SEMINAR: Changes in Residential Energy Demand with Climate Change, Population Growth, and Electrification: Case Study of Los Angeles

SEMINAR: Changes in Residential Energy Demand with Climate Change, Population Growth, and Electrification: Case Study of Los Angeles

Seminar Abstract 

In this seminar, Dr. Reyna will overview her doctoral research, focusing on her most recent publication: Energy efficiency to reduce residential electricity and natural gas use under climate change (doi: 10.1038/ncomms14916).  Under current climate change projections from the Intergovernmental Panel on Climate Change (IPCC), many parts of the world are expected to increase in annual average temperatures, which will have significant implications for building energy use. In U.S., which has significant proportions of its population in warm and hot climates, air conditioning in residential buildings already constitutes approximately 5% of total electricity use, and this proportion will likely increase with climate change. This could lead to additional environmental burdens and economic costs for homeowners. Using Los Angeles County, California as a case study, Dr. Reyna developed a spatially and temporally resolute building energy stock model of residential electricity and natural gas use under multiple climate change projections and investigated the potential for energy efficient technologies to offset increased demand. Under variations of CMIP5 climate projections, Dr. Reyna finds that without policy intervention, residential electricity demand could increase by as much as 41-87% between 2020 and 2060, due to rising residential cooling demand, increased air conditioning saturation, and population growth. However, aggressive policy intervention aimed at upgrading heating/cooling systems and appliances could offset much of the projected increases in demand, potentially avoiding the installation of new generation capacity. Aggressive energy efficiency measures are therefore recommended to help offset climate change and population demands on the electricity grid. Dr. Reyna will also discuss future opportunities to align the timing of energy efficiency measures to reduce cost and emissions for the electrical grid system.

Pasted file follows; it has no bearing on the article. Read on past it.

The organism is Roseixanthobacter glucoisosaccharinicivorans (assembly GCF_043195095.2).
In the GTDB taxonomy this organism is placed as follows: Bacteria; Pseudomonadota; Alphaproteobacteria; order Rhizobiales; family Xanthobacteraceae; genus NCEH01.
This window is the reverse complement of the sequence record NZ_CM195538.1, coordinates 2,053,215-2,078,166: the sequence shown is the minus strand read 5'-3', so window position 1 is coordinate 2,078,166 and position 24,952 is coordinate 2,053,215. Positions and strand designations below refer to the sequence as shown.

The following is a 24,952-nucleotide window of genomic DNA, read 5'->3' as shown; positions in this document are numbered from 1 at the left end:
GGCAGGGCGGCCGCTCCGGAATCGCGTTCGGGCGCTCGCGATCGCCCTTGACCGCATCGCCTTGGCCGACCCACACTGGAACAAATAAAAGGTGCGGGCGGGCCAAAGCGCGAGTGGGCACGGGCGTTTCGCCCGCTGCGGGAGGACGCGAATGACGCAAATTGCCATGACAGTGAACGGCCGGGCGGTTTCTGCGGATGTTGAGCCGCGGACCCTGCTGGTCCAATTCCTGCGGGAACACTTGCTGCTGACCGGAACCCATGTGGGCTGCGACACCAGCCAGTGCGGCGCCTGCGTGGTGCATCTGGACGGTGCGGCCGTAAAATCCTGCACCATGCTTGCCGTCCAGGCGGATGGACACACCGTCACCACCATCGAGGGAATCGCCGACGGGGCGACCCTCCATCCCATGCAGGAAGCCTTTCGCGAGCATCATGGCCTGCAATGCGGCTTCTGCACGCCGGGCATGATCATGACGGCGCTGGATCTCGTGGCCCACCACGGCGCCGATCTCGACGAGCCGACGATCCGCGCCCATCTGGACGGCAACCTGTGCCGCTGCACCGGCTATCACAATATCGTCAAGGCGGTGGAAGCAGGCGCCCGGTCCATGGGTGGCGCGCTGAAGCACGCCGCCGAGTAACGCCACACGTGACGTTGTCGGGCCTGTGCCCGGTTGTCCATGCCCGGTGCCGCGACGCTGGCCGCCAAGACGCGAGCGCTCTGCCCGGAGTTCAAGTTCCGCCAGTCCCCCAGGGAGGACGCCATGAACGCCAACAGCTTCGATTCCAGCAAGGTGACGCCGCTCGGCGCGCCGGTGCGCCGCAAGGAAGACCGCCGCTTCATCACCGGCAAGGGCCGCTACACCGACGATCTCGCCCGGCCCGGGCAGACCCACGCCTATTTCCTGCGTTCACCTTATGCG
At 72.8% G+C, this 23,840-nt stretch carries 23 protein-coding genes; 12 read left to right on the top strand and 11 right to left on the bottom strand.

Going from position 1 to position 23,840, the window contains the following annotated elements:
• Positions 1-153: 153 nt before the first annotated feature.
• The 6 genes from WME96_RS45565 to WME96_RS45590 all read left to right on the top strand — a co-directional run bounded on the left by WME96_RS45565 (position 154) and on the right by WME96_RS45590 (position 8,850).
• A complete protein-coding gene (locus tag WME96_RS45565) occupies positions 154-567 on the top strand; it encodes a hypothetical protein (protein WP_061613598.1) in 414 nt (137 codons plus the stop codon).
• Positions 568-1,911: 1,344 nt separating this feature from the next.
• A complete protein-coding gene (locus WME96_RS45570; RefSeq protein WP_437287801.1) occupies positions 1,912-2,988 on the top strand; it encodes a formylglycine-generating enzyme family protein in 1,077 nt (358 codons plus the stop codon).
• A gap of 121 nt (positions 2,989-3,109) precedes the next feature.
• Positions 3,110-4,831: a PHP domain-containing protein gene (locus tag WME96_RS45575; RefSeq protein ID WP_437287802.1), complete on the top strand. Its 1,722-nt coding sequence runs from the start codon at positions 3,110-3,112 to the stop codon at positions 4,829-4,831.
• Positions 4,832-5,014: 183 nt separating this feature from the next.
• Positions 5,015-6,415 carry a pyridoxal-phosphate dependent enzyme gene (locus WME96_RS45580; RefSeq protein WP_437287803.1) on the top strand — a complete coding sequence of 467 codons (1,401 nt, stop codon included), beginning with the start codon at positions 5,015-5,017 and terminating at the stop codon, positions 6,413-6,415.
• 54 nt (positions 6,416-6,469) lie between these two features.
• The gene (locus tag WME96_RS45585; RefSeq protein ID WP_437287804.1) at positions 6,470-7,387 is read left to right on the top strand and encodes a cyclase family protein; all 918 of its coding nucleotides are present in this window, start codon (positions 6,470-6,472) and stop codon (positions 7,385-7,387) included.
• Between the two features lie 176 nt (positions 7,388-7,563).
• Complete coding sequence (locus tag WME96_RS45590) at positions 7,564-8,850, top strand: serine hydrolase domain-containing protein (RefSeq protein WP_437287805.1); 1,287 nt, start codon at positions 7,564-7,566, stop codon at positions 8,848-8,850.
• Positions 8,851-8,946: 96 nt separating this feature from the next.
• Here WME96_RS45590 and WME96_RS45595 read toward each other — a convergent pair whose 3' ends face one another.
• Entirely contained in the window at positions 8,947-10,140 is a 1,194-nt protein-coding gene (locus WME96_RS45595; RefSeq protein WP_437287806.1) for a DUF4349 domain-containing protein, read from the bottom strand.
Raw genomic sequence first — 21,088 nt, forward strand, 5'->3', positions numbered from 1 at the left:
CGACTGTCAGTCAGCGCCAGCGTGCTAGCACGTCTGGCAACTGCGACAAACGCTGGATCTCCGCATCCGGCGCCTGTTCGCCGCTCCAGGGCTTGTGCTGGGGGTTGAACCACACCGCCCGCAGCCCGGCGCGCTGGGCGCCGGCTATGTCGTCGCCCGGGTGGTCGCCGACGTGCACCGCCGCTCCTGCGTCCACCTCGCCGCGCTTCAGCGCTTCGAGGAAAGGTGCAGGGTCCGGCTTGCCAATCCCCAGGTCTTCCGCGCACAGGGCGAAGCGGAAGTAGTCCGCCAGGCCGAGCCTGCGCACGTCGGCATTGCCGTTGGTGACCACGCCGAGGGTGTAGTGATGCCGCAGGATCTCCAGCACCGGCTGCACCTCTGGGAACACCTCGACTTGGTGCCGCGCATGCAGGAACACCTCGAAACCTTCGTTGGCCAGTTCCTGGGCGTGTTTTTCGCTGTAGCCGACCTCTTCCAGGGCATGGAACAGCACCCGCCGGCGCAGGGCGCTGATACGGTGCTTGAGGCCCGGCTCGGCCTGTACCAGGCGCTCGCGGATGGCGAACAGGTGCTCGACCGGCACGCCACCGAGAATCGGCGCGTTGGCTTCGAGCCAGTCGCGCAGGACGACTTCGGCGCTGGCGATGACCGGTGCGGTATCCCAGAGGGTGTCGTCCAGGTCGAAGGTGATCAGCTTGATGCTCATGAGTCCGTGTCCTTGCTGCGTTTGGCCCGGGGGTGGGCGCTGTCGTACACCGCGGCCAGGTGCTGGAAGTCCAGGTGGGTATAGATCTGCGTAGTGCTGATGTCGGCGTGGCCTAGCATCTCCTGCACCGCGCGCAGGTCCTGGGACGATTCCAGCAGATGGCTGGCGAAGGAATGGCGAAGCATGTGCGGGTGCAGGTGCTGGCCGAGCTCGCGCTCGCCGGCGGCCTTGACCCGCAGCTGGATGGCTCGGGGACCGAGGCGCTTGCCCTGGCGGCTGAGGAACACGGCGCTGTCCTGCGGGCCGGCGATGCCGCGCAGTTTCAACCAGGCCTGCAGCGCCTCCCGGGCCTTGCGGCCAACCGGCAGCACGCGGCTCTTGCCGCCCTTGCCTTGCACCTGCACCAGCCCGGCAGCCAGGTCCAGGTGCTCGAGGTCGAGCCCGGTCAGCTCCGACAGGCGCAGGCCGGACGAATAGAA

Seminar Speaker(s) 

Janet L. Reyna, Ph.D.
ORISE Science and Technology Policy Fellow, U.S. Department of Energy’s Building Technologies Office in Building Energy Modeling program

Dr. Janet L. Reyna is an ORISE Science and Technology Policy Fellow at the U.S. Department of Energy’s Building Technologies Office in the Building Energy Modeling program.  She holds a Ph.D. in Civil, Environmental, and Sustainable Engineering from Arizona State University, a master’s degree from the same program, and a bachelor’s degree in Mechanical Engineering from Purdue University.  During her Ph.D., Dr. Reyna was a recipient of the U.S. National Science Foundation’s Graduate Research Fellowship and spent a summer as a guest researcher at the Pontifica Católica Universidad del Perú in Lima. Her research focuses on environmental impacts of urban energy systems, and she aims to provide information for policy decision-making with her work.  Her research interests include building stock growth, energy forecasting under climate change, and transportation air emissions. She has expertise in life cycle assessment, energy forecasting, building energy modeling, vehicle emissions simulation, and spatial analysis.  Dr. Reyna’s work has been published in journals such as Nature Communications, Environmental Science & Technology, and Journal of Industrial Ecology.

Date 

Mar 6, 2018 -
10:00am to 11:00am

Location 

90-3122

Host 

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